Join Dave Crenshaw for an in-depth discussion in this video Setting up an email archive folder, part of Time Management Fundamentals.
- Do you hoard email in your inbox? If so, you're not alone. I've worked with some clients who have kept tens of thousands of emails in their inbox. The good news is we can gain a lot of productivity by removing the little attention switches caused by a full inbox, that are chipping away at your time. To get this time gain, we need to set up a very quick and easy method for filing email. If you get a lot of email, like I do, you'll find the concept of filing email a bit intimidating and time consuming.
There was a day when I would create separate folders and put emails into their separate folders, categorizing things meticulously. However, every popular email program includes powerful and effective search engines. So there's actually no need to subcategorize processed emails. Let's make this as simple as possible. All you need to do is use an email folder called Archive. Gmail includes this automatically. If you're highlighting an email and click the archive button it will move out of your inbox, but still be available for searching.
Other email programs, such as Outlook, require just one additional step. For instance, in Outlook, simply right-click on personal folders, select new folder, and then name it Archive. By the way, this folder is different than Outlook's archive feature which I do not recommend as it may potentially exclude emails from your searches. To make this folder easy to find again, I'll also take that Archive folder and drag it up into the favorite folders window.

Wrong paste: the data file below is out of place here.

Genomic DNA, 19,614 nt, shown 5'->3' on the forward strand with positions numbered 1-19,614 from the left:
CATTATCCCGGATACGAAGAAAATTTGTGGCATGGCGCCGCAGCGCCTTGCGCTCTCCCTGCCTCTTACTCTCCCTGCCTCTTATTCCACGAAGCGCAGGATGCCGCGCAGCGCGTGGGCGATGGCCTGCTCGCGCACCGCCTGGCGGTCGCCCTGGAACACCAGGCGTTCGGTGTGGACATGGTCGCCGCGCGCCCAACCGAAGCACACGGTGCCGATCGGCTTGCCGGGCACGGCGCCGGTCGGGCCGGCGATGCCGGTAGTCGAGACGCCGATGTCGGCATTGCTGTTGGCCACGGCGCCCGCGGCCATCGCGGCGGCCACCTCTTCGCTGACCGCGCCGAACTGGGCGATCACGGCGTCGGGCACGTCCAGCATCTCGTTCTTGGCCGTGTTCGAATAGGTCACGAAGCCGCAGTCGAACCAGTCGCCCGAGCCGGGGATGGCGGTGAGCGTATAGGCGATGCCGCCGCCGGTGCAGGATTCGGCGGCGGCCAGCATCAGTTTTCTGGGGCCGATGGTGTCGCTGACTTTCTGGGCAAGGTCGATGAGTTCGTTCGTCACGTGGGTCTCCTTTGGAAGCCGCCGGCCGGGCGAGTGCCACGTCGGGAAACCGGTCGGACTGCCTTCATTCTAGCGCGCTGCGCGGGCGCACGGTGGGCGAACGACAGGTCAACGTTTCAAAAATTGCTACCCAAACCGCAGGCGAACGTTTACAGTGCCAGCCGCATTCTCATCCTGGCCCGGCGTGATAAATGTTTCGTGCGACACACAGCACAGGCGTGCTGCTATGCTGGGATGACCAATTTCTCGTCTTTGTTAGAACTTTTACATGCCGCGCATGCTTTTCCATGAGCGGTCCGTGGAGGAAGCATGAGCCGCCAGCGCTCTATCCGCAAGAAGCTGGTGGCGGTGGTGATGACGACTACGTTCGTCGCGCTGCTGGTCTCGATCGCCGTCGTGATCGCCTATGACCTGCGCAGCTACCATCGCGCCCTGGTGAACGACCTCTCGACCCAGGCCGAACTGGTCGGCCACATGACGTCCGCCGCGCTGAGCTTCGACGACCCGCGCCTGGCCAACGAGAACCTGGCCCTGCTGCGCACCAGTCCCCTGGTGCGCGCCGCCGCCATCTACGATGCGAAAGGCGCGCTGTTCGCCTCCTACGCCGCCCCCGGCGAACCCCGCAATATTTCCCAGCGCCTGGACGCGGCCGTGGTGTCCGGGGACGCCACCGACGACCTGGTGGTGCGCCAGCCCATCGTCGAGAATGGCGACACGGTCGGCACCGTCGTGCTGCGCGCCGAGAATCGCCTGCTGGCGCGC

Then, whenever I'm done processing an email by walking it through the what, when, where processing system I answer the question, Where is it's home? by dragging and dropping email into the Archive folder. I recommend doing this with every kind of email. Subcategorizing and putting it into separate folders would just duplicate work that's unnecessary. Email search engines allow you to quickly and easily find email with a simple text search or a more advanced search by date sent, sender, or subject.
When it comes to filing your emails, keep it simple. Use a single folder for everything you process. Just throw it into that archive. Then let the search engines do the work.
Learn how to get more done in the shortest time possible and avoid the obstacles and distractions that can get in the way of good time management. Dave gives practical strategies for increasing productivity in three main areas: developing habits to be more organized and reducing clutter in your workspace; staying mentally on task and eliminate the to-dos you have floating in your head; and developing a time budget to get the most done during your workday and focus on your most valuable activities.
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- Finding your productivity style and motivation
- Understanding the principles of time management
- Avoiding the pitfalls of multitasking
- Narrowing your gathering points
- Consolidating email and voicemail accounts
- Practicing mind-clearing techniques
- Choosing and using calendar software
- Saying no with tact
- Mastering the what, when, where processing system
- Processing email vs. checking email
- Maintaining productivity gains
Skill Level Appropriate for all
Q: This course was updated on 07/09/2018. What changed?
A: New videos were added that cover understanding the focus-chaos scale, as well as the Microsoft Office option. In addition, the following topic was updated: maintaining your productivity gains.